Black lippie (not primed/no liner) for: National Goth Day? even though today I looked more like an archaeologist than anything. Also, Yesterqueer a childhood pal who’s into fashion photography contacted me asking if I’d sit for a Gothic shoot. Weird.
A psychologist walked around a room while teaching stress management to an audience. As she raised a glass of water, everyone expected they’d be asked the “half empty or half full” question. Instead, with a smile on her face, she inquired: “How heavy is this glass of water?”
Answers called out ranged from 8 oz. to 20 oz.
She replied, “The absolute weight doesn’t matter. It depends on how long I hold it. If I hold it for a minute, it’s not a problem. If I hold it for an hour, I’ll have an ache in my arm. If I hold it for a day, my arm will feel numb and paralyzed. In each case, the weight of the glass doesn’t change, but the longer I hold it, the heavier it becomes.” She continued, “The stresses and worries in life are like that glass of water. Think about them for a while and nothing happens. Think about them a bit longer and they begin to hurt. And if you think about them all day long, you will feel paralyzed – incapable of doing anything.”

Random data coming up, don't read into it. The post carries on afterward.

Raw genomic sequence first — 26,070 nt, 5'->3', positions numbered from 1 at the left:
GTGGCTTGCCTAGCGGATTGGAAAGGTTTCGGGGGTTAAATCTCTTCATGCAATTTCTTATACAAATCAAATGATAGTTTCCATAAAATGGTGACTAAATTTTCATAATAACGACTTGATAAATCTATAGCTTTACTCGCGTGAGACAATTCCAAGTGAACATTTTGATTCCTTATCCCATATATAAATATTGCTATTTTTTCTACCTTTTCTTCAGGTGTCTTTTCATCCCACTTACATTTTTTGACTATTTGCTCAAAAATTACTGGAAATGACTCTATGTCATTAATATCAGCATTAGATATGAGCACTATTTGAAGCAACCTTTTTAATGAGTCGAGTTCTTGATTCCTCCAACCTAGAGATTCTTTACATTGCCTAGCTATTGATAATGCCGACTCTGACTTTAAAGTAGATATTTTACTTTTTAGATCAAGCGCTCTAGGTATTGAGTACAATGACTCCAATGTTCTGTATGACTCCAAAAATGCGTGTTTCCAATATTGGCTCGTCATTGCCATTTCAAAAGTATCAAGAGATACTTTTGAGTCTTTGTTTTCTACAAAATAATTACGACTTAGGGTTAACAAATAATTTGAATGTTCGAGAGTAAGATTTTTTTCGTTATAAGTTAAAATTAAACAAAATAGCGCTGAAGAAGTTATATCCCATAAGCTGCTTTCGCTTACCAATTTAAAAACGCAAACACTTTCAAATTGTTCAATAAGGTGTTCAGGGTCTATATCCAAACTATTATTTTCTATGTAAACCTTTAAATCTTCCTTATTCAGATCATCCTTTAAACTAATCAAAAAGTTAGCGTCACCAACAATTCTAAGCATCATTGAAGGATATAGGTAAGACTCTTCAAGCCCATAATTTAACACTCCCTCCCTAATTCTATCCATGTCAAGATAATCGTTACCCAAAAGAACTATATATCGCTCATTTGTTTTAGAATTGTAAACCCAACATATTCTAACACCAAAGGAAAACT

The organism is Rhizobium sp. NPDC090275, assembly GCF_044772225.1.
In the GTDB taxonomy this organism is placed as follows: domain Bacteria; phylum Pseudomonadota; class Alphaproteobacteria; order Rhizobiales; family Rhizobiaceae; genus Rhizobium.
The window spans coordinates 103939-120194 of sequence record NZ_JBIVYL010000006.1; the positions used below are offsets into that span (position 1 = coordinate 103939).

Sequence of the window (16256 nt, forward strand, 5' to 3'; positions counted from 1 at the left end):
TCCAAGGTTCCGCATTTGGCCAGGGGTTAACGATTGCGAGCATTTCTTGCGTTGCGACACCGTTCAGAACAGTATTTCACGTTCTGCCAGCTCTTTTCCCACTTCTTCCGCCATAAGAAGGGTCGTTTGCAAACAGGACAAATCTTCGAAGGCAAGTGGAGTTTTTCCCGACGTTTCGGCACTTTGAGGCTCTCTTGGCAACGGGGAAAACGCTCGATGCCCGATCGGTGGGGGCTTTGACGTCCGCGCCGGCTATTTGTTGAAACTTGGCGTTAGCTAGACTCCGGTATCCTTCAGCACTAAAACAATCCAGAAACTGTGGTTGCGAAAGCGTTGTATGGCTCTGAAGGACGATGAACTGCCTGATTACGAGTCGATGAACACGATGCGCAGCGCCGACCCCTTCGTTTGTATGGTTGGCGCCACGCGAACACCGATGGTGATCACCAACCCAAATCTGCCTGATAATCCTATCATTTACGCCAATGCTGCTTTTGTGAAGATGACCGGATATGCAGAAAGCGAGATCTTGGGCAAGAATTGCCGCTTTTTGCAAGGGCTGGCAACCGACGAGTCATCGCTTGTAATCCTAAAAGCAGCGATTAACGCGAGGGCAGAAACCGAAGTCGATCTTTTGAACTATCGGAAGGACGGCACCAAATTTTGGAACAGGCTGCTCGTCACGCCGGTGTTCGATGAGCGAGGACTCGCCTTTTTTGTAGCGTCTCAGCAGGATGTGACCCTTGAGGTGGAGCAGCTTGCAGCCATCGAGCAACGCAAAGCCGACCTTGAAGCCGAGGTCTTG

It’s important to remember to let go of your stresses. As early in the evening as you can, put all your burdens down. Don’t carry them through the evening and into the night. Remember to put the glass down!
I think this just changed my life.
This is realllllllllly weird lmao
This is really NORMAL.
Except we never see it-so it is terrifying and uncomfortable when it happens.
(Mostly because people would laugh or be unkind)
I own a sex shop. Once a woman bled on our chair during an interview. She was horrified and felt ashamed because it was in some way unprofessional. We weren’t bothered. We said ‘what better place to work on being ok with your body than at a feminist sex shop?’
Bleeding is normal and dealing with it is one of the most pervasive ways women are complicit in their silence.
Some men bleed too. How would you react to that? For many men who are Trans the act of bleeding is a security threat.
Fuck off with your lolz.
Reblogging again for above commentary ^^^^^